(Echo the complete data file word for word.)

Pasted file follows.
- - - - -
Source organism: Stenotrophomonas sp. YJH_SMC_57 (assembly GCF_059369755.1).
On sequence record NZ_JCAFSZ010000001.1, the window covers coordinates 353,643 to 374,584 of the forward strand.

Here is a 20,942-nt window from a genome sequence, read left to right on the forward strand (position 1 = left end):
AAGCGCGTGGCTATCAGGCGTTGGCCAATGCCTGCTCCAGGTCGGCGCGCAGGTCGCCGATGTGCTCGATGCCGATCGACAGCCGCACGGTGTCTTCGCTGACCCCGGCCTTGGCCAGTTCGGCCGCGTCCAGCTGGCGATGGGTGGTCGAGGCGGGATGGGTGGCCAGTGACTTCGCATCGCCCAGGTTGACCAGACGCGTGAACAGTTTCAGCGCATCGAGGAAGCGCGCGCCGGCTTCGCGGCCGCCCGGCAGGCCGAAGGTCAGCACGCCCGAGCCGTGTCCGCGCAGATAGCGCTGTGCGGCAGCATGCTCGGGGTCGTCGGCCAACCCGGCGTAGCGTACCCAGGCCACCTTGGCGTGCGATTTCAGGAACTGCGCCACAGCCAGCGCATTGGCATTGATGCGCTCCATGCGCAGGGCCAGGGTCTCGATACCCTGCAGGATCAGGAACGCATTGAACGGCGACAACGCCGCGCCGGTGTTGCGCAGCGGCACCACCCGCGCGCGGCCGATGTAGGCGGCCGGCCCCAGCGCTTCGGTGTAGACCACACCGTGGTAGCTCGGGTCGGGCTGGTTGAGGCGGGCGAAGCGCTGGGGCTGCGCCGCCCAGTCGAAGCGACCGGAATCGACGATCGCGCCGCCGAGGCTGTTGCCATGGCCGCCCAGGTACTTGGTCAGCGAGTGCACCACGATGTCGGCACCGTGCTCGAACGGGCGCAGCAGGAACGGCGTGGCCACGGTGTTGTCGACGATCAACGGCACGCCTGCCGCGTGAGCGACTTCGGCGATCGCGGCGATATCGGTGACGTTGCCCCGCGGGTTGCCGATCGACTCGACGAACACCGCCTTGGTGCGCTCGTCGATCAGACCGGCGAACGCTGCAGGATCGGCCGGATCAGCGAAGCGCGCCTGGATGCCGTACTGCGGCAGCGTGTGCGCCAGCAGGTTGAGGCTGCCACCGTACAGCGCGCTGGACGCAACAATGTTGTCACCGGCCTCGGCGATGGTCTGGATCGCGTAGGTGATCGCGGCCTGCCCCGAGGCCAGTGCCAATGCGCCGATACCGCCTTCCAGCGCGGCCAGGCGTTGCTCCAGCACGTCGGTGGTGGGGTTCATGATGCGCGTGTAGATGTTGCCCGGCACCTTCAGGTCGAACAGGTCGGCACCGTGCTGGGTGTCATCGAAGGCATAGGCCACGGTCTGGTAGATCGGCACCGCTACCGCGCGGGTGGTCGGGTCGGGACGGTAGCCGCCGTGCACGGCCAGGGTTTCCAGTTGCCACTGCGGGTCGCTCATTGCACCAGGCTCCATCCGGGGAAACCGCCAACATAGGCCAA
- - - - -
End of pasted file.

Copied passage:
Source organism: Stenotrophomonas sp. YJH_SMC_57 (assembly GCF_059369755.1).
On sequence record NZ_JCAFSZ010000001.1, the window covers coordinates 353,643 to 374,584 of the forward strand.

Here is a 20,942-nt window from a genome sequence, read left to right on the forward strand (position 1 = left end):
AAGCGCGTGGCTATCAGGCGTTGGCCAATGCCTGCTCCAGGTCGGCGCGCAGGTCGCCGATGTGCTCGATGCCGATCGACAGCCGCACGGTGTCTTCGCTGACCCCGGCCTTGGCCAGTTCGGCCGCGTCCAGCTGGCGATGGGTGGTCGAGGCGGGATGGGTGGCCAGTGACTTCGCATCGCCCAGGTTGACCAGACGCGTGAACAGTTTCAGCGCATCGAGGAAGCGCGCGCCGGCTTCGCGGCCGCCCGGCAGGCCGAAGGTCAGCACGCCCGAGCCGTGTCCGCGCAGATAGCGCTGTGCGGCAGCATGCTCGGGGTCGTCGGCCAACCCGGCGTAGCGTACCCAGGCCACCTTGGCGTGCGATTTCAGGAACTGCGCCACAGCCAGCGCATTGGCATTGATGCGCTCCATGCGCAGGGCCAGGGTCTCGATACCCTGCAGGATCAGGAACGCATTGAACGGCGACAACGCCGCGCCGGTGTTGCGCAGCGGCACCACCCGCGCGCGGCCGATGTAGGCGGCCGGCCCCAGCGCTTCGGTGTAGACCACACCGTGGTAGCTCGGGTCGGGCTGGTTGAGGCGGGCGAAGCGCTGGGGCTGCGCCGCCCAGTCGAAGCGACCGGAATCGACGATCGCGCCGCCGAGGCTGTTGCCATGGCCGCCCAGGTACTTGGTCAGCGAGTGCACCACGATGTCGGCACCGTGCTCGAACGGGCGCAGCAGGAACGGCGTGGCCACGGTGTTGTCGACGATCAACGGCACGCCTGCCGCGTGAGCGACTTCGGCGATCGCGGCGATATCGGTGACGTTGCCCCGCGGGTTGCCGATCGACTCGACGAACACCGCCTTGGTGCGCTCGTCGATCAGACCGGCGAACGCTGCAGGATCGGCCGGATCAGCGAAGCGCGCCTGGATGCCGTACTGCGGCAGCGTGTGCGCCAGCAGGTTGAGGCTGCCACCGTACAGCGCGCTGGACGCAACAATGTTGTCACCGGCCTCGGCGATGGTCTGGATCGCGTAGGTGATCGCGGCCTGCCCCGAGGCCAGTGCCAATGCGCCGATACCGCCTTCCAGCGCGGCCAGGCGTTGCTCCAGCACGTCGGTGGTGGGGTTCATGATGCGCGTGTAGATGTTGCCCGGCACCTTCAGGTCGAACAGGTCGGCACCGTGCTGGGTGTCATCGAAGGCATAGGCCACGGTCTGGTAGATCGGCACCGCTACCGCGCGGGTGGTCGGGTCGGGACGGTAGCCGCCGTGCACGGCCAGGGTTTCCAGTTGCCACTGCGGGTCGCTCATTGCACCAGGCTCCATCCGGGGAAACCGCCAACATAGGCCAA